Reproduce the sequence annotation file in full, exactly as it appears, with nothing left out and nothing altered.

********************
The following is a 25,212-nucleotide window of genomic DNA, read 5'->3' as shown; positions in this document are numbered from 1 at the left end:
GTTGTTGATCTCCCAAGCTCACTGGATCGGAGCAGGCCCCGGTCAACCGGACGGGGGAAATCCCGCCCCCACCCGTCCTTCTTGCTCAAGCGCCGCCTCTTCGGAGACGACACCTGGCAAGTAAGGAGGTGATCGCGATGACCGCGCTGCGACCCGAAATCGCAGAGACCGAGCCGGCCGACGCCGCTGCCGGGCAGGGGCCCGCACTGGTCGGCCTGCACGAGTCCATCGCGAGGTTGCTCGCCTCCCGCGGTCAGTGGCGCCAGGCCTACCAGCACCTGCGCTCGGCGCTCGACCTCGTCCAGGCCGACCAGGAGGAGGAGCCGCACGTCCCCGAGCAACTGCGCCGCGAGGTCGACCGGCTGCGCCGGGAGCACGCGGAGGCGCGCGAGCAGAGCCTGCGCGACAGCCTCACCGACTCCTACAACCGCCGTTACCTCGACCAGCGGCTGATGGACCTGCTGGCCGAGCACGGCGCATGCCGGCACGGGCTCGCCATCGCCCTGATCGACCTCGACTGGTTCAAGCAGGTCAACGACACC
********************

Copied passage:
The following is a 25,212-nucleotide window of genomic DNA, read 5'->3' as shown; positions in this document are numbered from 1 at the left end:
GTTGTTGATCTCCCAAGCTCACTGGATCGGAGCAGGCCCCGGTCAACCGGACGGGGGAAATCCCGCCCCCACCCGTCCTTCTTGCTCAAGCGCCGCCTCTTCGGAGACGACACCTGGCAAGTAAGGAGGTGATCGCGATGACCGCGCTGCGACCCGAAATCGCAGAGACCGAGCCGGCCGACGCCGCTGCCGGGCAGGGGCCCGCACTGGTCGGCCTGCACGAGTCCATCGCGAGGTTGCTCGCCTCCCGCGGTCAGTGGCGCCAGGCCTACCAGCACCTGCGCTCGGCGCTCGACCTCGTCCAGGCCGACCAGGAGGAGGAGCCGCACGTCCCCGAGCAACTGCGCCGCGAGGTCGACCGGCTGCGCCGGGAGCACGCGGAGGCGCGCGAGCAGAGCCTGCGCGACAGCCTCACCGACTCCTACAACCGCCGTTACCTCGACCAGCGGCTGATGGACCTGCTGGCCGAGCACGGCGCATGCCGGCACGGGCTCGCCATCGCCCTGATCGACCTCGACTGGTTCAAGCAGGTCAACGACACC